When I see coverage of the famine in Somalia, I just think: whoa, better not go there with Briggs. I picture being in the Cormac McCarthy The Road and how many syringes I’d need to carry, and then that it wouldn’t matter if I filled my entire survival wagon with medicine and needles, it wouldn’t be enough, and anyway people would steal the syringes to make me into a better-tasting ham.
Briggs is still doing fine, if you overlook the dinnertime “No thanks, I’m hungry but I think I’ll just lie here until I die” thing on the living room rug. (He ate farfalle and Nate’s vegan meatballs and broccoli, and lived.) Everyone except target-audience Briggs guzzled a green smoothie which was so sweet with pineapple juice and bananas any kale benefit was surely cancelled out but he did eat the broccoli without comment, as if it were the most normal thing in the world.
Insurance papers are staring to come in the mail, retelling the story of the past week point five. They seem to indicate that we owe no one money, but they make it seem possible that none of this is covered. Everything says THIS IS NOT A BILL. Nothing says DON’T WORRY YOU DO NOT OWE ANYONE MONEY. A smart insurance company would stamp those words in corporate red-magenta ink whenever applicable.
More luck: a woman in town befriended me for a mysterious reason about maybe a year ago, acting on a feeling that we have something in common. It turns out her daughter is one year older than Briggs and diabetic. We got together yesterday. She is wonderful–the kind of person who says humans probably shouldn’t drink the milk of other mammals except for in coffee.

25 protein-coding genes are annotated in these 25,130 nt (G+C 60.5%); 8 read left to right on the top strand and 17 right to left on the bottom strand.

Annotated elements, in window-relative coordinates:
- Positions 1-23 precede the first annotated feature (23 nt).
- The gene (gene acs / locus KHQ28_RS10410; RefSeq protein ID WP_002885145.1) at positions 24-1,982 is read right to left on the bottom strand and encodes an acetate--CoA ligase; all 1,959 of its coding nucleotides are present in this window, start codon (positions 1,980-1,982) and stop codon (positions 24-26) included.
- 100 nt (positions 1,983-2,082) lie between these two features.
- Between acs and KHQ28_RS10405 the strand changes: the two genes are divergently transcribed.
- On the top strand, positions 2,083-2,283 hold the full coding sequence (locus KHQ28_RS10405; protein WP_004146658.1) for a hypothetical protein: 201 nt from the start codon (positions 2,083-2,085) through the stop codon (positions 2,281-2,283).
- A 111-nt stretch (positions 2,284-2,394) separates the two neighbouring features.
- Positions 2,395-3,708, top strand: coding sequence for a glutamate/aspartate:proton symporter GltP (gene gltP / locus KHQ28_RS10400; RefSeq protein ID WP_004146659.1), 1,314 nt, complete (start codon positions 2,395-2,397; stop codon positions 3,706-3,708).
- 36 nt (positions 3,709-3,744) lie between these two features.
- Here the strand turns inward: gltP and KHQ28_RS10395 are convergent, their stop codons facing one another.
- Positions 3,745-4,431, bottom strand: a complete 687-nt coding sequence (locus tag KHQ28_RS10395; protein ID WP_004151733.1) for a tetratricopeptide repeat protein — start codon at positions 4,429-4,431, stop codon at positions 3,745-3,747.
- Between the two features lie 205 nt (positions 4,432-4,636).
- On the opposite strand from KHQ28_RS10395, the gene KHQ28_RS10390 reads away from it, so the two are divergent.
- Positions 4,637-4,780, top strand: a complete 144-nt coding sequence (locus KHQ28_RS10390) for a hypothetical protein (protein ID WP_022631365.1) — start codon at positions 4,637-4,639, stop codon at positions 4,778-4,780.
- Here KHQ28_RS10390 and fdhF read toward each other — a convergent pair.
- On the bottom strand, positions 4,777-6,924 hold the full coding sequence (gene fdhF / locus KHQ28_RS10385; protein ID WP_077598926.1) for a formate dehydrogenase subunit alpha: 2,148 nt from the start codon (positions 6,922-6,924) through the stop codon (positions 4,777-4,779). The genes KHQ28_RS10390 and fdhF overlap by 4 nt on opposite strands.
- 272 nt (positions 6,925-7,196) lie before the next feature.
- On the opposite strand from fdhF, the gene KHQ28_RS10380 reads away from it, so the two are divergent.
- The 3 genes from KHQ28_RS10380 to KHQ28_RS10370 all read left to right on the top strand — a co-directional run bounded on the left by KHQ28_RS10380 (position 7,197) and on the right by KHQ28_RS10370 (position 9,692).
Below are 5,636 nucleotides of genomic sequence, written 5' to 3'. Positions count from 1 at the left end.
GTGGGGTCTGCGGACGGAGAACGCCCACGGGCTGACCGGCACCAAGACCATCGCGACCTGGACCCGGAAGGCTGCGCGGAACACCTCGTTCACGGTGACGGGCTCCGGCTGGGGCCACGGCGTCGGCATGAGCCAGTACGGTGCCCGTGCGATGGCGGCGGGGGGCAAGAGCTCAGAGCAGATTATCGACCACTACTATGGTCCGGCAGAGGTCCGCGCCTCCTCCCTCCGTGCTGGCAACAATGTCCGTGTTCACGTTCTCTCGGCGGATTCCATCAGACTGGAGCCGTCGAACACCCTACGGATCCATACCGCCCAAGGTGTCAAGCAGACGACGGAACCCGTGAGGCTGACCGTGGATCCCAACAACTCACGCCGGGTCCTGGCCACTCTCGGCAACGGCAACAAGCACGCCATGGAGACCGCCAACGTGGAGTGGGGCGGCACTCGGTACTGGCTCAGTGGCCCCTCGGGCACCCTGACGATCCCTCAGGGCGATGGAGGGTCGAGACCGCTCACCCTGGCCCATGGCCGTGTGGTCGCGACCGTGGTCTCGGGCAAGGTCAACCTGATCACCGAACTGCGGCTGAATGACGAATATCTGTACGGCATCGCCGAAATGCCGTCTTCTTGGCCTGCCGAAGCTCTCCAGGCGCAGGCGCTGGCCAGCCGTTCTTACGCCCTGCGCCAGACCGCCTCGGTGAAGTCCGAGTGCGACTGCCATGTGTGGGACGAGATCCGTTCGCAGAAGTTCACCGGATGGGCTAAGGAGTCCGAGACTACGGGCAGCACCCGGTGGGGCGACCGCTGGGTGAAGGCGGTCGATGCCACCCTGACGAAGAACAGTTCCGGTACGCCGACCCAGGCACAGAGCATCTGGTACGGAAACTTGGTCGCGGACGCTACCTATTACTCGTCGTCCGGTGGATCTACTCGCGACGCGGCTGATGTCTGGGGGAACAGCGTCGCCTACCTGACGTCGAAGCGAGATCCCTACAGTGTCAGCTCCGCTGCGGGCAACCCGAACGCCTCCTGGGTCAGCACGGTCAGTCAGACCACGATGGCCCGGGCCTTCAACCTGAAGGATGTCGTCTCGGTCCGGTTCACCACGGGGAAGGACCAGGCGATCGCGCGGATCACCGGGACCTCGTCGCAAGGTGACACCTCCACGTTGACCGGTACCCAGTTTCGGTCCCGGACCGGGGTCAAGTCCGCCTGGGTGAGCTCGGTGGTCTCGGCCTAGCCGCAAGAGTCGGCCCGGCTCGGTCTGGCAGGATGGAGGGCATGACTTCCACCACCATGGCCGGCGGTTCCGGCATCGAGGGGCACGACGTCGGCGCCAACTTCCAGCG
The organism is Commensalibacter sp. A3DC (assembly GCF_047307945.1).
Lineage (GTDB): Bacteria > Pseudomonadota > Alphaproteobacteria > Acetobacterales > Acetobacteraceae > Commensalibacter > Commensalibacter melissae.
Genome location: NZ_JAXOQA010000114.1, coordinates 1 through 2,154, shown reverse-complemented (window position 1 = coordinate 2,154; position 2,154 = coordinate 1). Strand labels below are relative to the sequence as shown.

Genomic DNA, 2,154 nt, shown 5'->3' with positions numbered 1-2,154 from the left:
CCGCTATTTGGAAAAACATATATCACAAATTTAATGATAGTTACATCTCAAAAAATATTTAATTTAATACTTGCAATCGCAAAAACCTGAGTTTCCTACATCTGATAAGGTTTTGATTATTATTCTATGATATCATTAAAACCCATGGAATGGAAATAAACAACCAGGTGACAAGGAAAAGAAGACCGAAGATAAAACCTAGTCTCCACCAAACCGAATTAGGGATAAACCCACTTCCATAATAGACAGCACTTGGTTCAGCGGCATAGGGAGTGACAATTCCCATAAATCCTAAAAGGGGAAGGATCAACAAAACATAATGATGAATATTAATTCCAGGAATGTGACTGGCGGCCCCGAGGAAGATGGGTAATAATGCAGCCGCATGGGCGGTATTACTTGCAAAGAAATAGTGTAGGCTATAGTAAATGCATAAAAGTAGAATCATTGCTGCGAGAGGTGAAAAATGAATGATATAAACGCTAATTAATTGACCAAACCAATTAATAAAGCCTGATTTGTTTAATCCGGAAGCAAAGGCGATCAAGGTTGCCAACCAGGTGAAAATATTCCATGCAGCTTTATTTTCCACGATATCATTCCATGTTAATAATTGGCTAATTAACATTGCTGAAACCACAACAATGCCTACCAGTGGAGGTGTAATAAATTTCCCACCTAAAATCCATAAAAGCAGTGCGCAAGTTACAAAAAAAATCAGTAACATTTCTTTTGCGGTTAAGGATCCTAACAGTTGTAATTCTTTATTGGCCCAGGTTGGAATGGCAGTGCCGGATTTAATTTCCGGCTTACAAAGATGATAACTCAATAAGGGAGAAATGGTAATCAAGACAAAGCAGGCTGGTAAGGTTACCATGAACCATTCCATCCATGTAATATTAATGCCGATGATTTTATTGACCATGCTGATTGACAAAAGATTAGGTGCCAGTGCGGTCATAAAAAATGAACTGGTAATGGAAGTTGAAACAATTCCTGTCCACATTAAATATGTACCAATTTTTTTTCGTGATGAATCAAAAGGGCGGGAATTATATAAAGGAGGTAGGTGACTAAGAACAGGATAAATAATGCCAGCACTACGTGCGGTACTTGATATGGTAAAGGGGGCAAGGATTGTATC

She pulled prize after prize out of a shopping bag: a travel-sized sharps container (actually a box of EIGHT travel-sized sharps containers. “I don’t need these!” she said, then demonstrated the sharps-clipper that allows her to separate the needle bits from the bulky plastic bits of syringes); CVS-brand cherry glucose gel to revive a passed-out child (“It came in a three-pack! It tastes gross”); a spare finger pricker set (“Every time you go to a doctor, they give you another one of these. You might as well keep an extra one in your car”). And more riches.
She said she now thinks Type 1 diabetes is the reason she was mysteriously drawn to me. At the end of our meeting I found out her husband is a dog whisperer. Maybe this miracle person will teach me to be a diabetes mother (“we are their pancreas–we inject insulin”) and the husband will work some woo-woo on Butter.